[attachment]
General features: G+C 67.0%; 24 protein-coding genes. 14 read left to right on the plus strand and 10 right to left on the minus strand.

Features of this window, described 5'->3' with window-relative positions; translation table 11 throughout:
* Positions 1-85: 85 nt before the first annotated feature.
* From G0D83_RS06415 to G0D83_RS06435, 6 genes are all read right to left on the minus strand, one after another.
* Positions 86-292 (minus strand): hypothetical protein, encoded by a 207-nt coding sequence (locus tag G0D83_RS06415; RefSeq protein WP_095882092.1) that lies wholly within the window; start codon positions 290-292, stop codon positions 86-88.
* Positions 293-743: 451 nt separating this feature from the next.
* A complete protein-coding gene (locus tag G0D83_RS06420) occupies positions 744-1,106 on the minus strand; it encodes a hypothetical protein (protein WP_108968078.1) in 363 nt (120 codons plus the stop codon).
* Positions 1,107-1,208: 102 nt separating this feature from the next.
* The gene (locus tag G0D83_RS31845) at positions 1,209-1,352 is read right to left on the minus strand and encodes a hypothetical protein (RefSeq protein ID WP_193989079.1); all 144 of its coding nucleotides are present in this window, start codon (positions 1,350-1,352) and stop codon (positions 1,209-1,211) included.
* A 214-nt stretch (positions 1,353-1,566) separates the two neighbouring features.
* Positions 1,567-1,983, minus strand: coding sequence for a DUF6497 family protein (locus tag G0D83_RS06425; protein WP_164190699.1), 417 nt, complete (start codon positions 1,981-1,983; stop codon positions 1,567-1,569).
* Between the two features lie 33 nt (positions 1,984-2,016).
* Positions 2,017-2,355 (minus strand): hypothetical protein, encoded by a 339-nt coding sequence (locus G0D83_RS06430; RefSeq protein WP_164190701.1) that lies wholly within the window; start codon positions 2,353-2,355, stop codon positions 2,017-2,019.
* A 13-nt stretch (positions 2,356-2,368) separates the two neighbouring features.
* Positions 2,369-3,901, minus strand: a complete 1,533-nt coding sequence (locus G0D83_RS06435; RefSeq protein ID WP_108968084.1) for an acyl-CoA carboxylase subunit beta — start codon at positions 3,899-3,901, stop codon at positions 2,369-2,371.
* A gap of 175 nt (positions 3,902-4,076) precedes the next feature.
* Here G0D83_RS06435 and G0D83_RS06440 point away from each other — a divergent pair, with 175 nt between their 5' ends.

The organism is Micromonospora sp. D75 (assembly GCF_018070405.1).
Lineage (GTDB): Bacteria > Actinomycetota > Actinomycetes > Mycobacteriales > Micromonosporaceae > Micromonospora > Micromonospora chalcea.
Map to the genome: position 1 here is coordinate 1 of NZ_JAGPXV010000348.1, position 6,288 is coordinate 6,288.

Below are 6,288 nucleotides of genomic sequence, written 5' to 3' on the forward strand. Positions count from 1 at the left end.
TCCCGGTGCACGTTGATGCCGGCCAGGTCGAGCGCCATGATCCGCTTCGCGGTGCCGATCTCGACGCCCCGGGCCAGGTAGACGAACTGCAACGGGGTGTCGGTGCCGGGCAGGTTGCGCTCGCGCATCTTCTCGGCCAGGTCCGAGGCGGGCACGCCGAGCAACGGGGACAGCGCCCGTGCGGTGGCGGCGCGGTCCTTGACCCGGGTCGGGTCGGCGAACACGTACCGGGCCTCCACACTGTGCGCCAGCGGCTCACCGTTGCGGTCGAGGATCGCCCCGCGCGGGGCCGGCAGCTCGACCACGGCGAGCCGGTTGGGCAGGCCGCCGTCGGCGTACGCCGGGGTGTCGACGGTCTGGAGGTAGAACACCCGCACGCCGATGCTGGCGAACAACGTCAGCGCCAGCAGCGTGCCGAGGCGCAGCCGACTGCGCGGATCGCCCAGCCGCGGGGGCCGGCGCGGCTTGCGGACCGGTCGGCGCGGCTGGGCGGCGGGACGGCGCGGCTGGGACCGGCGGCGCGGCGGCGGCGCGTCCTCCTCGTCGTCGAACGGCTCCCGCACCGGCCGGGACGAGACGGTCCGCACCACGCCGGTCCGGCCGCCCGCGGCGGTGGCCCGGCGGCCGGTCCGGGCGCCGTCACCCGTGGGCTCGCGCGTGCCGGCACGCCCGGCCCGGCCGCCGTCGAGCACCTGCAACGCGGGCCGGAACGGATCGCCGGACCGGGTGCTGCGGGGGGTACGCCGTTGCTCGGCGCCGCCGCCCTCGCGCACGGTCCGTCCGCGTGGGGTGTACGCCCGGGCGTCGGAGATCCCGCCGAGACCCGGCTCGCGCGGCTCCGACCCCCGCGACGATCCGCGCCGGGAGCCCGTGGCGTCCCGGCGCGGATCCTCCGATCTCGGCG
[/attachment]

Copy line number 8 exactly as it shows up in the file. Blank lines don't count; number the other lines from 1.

* Positions 1,107-1,208: 102 nt separating this feature from the next.